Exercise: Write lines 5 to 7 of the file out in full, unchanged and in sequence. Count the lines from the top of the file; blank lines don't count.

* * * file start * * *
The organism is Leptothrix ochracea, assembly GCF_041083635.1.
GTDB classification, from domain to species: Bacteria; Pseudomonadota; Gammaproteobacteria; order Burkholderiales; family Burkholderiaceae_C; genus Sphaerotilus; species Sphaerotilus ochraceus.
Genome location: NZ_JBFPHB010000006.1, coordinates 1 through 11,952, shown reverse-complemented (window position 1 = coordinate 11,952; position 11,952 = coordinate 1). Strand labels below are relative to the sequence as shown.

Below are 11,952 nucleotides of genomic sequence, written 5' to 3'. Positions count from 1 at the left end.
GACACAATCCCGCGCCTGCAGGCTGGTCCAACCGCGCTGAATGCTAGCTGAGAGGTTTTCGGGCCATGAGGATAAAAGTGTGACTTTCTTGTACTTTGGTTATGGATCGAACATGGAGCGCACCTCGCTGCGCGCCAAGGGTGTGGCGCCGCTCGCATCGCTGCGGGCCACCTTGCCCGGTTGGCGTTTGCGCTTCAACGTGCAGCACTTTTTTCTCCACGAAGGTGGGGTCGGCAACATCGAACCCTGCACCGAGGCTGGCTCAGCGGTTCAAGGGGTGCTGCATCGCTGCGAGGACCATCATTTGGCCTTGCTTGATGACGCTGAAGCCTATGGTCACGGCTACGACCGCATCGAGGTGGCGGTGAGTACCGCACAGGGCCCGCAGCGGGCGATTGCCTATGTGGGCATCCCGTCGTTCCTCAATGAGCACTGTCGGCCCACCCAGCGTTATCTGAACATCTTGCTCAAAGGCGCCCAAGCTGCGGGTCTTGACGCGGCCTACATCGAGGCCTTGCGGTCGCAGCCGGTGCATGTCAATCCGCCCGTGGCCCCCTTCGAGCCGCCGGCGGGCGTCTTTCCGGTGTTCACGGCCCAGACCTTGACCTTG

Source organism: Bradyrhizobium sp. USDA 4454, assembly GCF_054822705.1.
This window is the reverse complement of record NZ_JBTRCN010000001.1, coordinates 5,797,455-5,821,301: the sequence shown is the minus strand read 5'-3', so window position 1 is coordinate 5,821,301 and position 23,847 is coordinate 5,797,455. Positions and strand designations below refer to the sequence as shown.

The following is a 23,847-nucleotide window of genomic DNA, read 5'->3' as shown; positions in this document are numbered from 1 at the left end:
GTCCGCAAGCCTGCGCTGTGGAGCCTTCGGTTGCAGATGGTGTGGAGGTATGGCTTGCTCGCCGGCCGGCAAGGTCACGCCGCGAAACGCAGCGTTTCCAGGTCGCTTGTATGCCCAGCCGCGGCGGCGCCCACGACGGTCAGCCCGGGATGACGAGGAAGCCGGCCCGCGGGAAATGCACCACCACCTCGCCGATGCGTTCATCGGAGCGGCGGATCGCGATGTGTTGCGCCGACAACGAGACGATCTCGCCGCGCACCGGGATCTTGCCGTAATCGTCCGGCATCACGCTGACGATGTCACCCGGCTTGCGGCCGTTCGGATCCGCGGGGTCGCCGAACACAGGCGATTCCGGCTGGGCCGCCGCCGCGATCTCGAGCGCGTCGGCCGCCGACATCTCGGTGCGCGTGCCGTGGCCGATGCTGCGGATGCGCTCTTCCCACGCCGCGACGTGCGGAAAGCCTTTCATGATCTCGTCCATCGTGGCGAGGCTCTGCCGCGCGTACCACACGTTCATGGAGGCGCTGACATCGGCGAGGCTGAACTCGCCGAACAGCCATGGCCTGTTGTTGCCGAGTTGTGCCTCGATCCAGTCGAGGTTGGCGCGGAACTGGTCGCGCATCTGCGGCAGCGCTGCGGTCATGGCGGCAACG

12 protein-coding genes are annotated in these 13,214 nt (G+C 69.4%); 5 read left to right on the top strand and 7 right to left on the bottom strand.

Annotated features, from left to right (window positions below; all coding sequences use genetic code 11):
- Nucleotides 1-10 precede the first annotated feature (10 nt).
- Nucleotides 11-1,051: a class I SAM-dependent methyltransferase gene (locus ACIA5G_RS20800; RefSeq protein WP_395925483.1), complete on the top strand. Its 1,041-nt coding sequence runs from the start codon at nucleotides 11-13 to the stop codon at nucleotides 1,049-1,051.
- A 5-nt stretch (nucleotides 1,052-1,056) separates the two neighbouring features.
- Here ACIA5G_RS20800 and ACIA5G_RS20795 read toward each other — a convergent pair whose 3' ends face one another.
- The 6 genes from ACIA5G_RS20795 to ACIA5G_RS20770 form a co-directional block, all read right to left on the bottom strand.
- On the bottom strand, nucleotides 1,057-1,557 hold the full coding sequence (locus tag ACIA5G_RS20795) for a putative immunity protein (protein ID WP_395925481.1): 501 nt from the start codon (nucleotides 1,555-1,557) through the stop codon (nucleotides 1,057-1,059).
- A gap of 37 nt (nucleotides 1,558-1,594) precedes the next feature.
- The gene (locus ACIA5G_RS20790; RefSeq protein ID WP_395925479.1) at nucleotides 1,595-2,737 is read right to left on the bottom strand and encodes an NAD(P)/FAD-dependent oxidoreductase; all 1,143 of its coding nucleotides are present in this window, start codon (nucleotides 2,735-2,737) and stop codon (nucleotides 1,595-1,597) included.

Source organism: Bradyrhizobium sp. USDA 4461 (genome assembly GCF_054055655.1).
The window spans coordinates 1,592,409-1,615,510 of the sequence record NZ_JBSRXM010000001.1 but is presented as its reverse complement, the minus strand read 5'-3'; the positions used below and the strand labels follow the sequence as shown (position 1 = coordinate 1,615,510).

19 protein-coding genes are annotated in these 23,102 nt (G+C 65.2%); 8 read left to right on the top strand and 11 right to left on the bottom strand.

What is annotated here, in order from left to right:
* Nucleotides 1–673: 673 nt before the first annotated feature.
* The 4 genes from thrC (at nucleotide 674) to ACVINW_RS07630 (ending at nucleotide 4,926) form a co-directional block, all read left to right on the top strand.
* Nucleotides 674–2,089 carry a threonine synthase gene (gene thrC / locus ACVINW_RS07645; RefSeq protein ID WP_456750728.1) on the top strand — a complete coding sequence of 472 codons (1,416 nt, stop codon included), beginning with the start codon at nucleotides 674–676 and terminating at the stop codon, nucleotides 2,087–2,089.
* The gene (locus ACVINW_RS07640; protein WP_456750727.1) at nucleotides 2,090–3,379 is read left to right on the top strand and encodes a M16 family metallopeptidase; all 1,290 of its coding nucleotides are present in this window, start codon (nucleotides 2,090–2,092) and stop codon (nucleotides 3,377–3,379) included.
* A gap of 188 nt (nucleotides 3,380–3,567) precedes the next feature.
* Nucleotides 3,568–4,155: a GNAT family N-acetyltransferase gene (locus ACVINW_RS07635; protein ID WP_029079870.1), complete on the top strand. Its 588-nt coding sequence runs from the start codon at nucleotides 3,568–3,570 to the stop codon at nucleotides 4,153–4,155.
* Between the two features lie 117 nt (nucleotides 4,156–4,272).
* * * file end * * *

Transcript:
GACACAATCCCGCGCCTGCAGGCTGGTCCAACCGCGCTGAATGCTAGCTGAGAGGTTTTCGGGCCATGAGGATAAAAGTGTGACTTTCTTGTACTTTGGTTATGGATCGAACATGGAGCGCACCTCGCTGCGCGCCAAGGGTGTGGCGCCGCTCGCATCGCTGCGGGCCACCTTGCCCGGTTGGCGTTTGCGCTTCAACGTGCAGCACTTTTTTCTCCACGAAGGTGGGGTCGGCAACATCGAACCCTGCACCGAGGCTGGCTCAGCGGTTCAAGGGGTGCTGCATCGCTGCGAGGACCATCATTTGGCCTTGCTTGATGACGCTGAAGCCTATGGTCACGGCTACGACCGCATCGAGGTGGCGGTGAGTACCGCACAGGGCCCGCAGCGGGCGATTGCCTATGTGGGCATCCCGTCGTTCCTCAATGAGCACTGTCGGCCCACCCAGCGTTATCTGAACATCTTGCTCAAAGGCGCCCAAGCTGCGGGTCTTGACGCGGCCTACATCGAGGCCTTGCGGTCGCAGCCGGTGCATGTCAATCCGCCCGTGGCCCCCTTCGAGCCGCCGGCGGGCGTCTTTCCGGTGTTCACGGCCCAGACCTTGACCTTG

Source organism: Bradyrhizobium sp. USDA 4454, assembly GCF_054822705.1.
This window is the reverse complement of record NZ_JBTRCN010000001.1, coordinates 5,797,455-5,821,301: the sequence shown is the minus strand read 5'-3', so window position 1 is coordinate 5,821,301 and position 23,847 is coordinate 5,797,455. Positions and strand designations below refer to the sequence as shown.